The support offered to Fellows, both structured and informal, provides an appropriate duty of care and also ensures an ongoing assessment of risk.
In the host country, each project that the Fellow is leading on must have an overseer as well as a local supervisor. Michael takes on the role of overseer in George, and also runs orientation and induction with Fellows to help them get up to speed quickly, and so that they have a clear link with senior support. “One of the greatest risks is a Fellow having an unsuccessful Fellowship. The consequence for the Fellow is not achieving their desired learning outcomes. The risk for the hospital and the IGH programme is the potential reputational damage and the missed opportunity if the partnership was not sustained. We have a duty of care to a range of audiences, and it is also our responsibility to make sure the work is reasonable and achievable.”
As the programme has developed, Michael now spends more time considering the appropriate match between Fellows and supervisors. Based on his knowledge he in particular considers whether the supervisor in George has the appropriate skills, supervision and leadership to take on this role, as well as looking at their interest of the subject matter of the project, and what both parties may get from working together. If the supervision is right and the project is carefully selected, the risk of an unsuccessful Fellowship experience reduces significantly.
From the UK side, each Fellow is assigned a trained mentor, has access to Fleur and to an informal network of previous Fellows, and will also receive a routine visit from the dedicated partnership link person.
The requirement for a routine visit every 6 months by the partnership link person was debated in both the UK and in South Africa. Michael recounts how he considered initially if it could be justified from a financial perspective, but recognises how face-to-face links have been very positive, and would be even more relevant if at any point things weren’t going well. Fleur concurs: “The feedback from all our partners is that it really is important to them for us to continue with those visits. In terms of relationship-building, and mutual understanding – however you work out the cost benefit analysis – it’s worth it”. The partnership link person is required to write a formal report for the operational group on their return, again ensuring that both formal and informal monitoring of risk is ongoing.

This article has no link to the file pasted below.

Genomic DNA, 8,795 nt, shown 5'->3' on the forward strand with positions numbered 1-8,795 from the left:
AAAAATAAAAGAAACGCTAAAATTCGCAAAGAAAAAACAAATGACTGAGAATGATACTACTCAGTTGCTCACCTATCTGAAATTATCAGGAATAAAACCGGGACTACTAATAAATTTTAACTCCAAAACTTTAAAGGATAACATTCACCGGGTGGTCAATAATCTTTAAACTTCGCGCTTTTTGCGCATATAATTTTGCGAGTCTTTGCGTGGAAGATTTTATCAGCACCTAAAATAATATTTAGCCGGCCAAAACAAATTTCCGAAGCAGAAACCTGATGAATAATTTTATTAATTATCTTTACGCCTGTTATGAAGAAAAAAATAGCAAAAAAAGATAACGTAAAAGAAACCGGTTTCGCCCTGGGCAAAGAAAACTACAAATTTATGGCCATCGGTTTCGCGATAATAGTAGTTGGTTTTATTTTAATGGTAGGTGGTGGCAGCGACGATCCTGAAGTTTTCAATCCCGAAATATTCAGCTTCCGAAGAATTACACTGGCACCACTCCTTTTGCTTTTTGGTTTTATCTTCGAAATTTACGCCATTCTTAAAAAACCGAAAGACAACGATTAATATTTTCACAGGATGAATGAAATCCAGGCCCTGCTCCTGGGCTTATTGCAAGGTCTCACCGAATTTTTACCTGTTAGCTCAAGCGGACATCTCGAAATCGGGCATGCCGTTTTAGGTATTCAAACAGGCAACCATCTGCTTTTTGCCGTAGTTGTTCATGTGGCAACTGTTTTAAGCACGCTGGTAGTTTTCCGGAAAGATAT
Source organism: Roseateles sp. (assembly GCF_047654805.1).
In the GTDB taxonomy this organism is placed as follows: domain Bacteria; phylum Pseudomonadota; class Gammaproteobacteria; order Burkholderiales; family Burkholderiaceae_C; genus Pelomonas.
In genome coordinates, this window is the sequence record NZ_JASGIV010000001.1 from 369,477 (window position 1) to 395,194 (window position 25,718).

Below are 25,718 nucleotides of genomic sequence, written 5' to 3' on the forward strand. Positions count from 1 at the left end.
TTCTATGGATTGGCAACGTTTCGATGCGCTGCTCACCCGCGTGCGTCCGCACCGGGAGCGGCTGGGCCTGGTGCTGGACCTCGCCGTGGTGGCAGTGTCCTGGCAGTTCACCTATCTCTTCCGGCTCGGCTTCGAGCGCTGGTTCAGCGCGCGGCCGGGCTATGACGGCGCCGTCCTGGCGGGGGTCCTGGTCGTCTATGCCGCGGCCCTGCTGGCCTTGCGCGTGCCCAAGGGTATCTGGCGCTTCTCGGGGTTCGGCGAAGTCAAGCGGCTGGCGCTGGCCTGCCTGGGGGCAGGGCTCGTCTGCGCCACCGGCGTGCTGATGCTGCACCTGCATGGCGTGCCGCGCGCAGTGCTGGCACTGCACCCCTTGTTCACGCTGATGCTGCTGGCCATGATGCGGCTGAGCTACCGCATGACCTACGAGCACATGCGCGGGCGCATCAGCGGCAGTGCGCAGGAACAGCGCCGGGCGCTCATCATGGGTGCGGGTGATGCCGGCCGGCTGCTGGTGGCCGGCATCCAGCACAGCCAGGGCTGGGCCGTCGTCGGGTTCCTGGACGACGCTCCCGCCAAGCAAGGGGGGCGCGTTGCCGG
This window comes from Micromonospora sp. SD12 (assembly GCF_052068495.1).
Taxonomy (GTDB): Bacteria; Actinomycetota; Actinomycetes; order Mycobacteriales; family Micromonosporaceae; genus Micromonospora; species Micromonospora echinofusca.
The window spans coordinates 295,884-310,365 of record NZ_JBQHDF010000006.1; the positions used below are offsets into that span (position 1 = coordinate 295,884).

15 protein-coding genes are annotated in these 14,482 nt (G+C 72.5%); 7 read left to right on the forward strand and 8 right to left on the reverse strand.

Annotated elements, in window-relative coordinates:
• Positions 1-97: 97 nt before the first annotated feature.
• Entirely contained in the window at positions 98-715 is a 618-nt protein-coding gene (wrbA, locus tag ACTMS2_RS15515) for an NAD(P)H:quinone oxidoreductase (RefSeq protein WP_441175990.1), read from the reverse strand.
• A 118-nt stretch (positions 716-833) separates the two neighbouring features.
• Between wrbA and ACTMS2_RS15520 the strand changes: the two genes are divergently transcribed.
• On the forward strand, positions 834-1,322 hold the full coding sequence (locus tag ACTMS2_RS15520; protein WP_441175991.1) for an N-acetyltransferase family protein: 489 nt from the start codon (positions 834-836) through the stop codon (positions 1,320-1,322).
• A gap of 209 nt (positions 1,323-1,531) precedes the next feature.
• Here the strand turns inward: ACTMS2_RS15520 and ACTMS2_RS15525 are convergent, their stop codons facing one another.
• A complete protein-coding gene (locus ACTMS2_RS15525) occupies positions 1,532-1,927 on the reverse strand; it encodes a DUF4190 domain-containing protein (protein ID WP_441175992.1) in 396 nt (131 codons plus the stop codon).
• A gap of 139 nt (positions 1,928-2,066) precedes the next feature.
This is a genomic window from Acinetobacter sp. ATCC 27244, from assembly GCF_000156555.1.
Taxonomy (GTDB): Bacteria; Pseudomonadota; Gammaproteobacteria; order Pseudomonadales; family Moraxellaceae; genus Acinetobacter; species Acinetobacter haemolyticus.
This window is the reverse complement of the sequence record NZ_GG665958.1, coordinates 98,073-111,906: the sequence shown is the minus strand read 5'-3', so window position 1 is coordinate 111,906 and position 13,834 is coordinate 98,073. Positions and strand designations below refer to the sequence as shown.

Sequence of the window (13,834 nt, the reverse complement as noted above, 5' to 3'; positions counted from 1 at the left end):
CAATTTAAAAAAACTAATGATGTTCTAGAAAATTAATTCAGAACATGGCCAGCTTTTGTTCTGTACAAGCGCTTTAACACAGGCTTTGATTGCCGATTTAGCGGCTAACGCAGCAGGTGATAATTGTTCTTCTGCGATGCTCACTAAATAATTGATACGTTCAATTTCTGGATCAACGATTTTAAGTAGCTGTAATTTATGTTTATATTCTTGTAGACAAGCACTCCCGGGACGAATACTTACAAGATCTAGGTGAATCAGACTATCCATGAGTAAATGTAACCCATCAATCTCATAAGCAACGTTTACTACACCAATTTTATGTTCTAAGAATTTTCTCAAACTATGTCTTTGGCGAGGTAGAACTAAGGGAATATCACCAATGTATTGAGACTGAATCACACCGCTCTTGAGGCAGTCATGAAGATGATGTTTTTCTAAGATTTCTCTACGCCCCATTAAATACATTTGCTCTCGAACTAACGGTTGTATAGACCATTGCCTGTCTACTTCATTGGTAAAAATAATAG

Each UK mentor meets with their Fellow in the UK before they travel overseas for the placement, and supports them throughout the programme with fortnightly contact as a minimum. They also meet again on the Fellow’s return. The programme started by using a group of senior ‘wise heads’ as mentors, and as the programme has expanded and developed many returned Fellows have taken up this role. Mentors attend an initial 2-day training programme and attend a CPD event every 2 years. They play the part of a safety net, often picking up issues early, before they become problematic.
Fleur doesn’t apologise that the programme overall is tightly managed. “I’m really clear when we recruit Fellows to this programme that if you want to disappear for six months this isn’t the programme for you.” It is through this close management that risks of failure and of harm to anyone are reduced.